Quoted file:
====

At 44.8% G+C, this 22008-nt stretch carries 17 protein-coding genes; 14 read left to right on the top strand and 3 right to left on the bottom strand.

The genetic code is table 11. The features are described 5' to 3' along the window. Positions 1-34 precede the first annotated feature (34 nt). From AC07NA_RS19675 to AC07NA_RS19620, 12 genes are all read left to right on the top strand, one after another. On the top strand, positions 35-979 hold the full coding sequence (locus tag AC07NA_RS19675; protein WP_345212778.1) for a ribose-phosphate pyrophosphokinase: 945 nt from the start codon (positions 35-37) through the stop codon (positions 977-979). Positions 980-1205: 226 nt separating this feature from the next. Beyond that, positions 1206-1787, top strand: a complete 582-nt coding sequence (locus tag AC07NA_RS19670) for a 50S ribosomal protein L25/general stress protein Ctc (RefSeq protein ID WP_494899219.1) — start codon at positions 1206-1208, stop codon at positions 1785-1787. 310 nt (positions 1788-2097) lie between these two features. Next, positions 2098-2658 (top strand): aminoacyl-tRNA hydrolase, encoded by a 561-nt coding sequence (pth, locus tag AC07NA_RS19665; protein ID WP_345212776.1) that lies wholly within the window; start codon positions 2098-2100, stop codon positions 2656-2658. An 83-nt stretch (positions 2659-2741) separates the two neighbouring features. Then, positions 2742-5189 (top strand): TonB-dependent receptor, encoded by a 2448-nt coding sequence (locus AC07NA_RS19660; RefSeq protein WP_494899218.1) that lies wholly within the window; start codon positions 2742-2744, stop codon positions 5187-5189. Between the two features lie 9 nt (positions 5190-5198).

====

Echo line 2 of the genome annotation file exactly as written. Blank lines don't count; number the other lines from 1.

The genetic code is table 11. The features are described 5' to 3' along the window. Positions 1-34 precede the first annotated feature (34 nt). From AC07NA_RS19675 to AC07NA_RS19620, 12 genes are all read left to right on the top strand, one after another. On the top strand, positions 35-979 hold the full coding sequence (locus tag AC07NA_RS19675; protein WP_345212778.1) for a ribose-phosphate pyrophosphokinase: 945 nt from the start codon (positions 35-37) through the stop codon (positions 977-979). Positions 980-1205: 226 nt separating this feature from the next. Beyond that, positions 1206-1787, top strand: a complete 582-nt coding sequence (locus tag AC07NA_RS19670) for a 50S ribosomal protein L25/general stress protein Ctc (RefSeq protein ID WP_494899219.1) — start codon at positions 1206-1208, stop codon at positions 1785-1787. 310 nt (positions 1788-2097) lie between these two features. Next, positions 2098-2658 (top strand): aminoacyl-tRNA hydrolase, encoded by a 561-nt coding sequence (pth, locus tag AC07NA_RS19665; protein ID WP_345212776.1) that lies wholly within the window; start codon positions 2098-2100, stop codon positions 2656-2658. An 83-nt stretch (positions 2659-2741) separates the two neighbouring features. Then, positions 2742-5189 (top strand): TonB-dependent receptor, encoded by a 2448-nt coding sequence (locus AC07NA_RS19660; RefSeq protein WP_494899218.1) that lies wholly within the window; start codon positions 2742-2744, stop codon positions 5187-5189. Between the two features lie 9 nt (positions 5190-5198).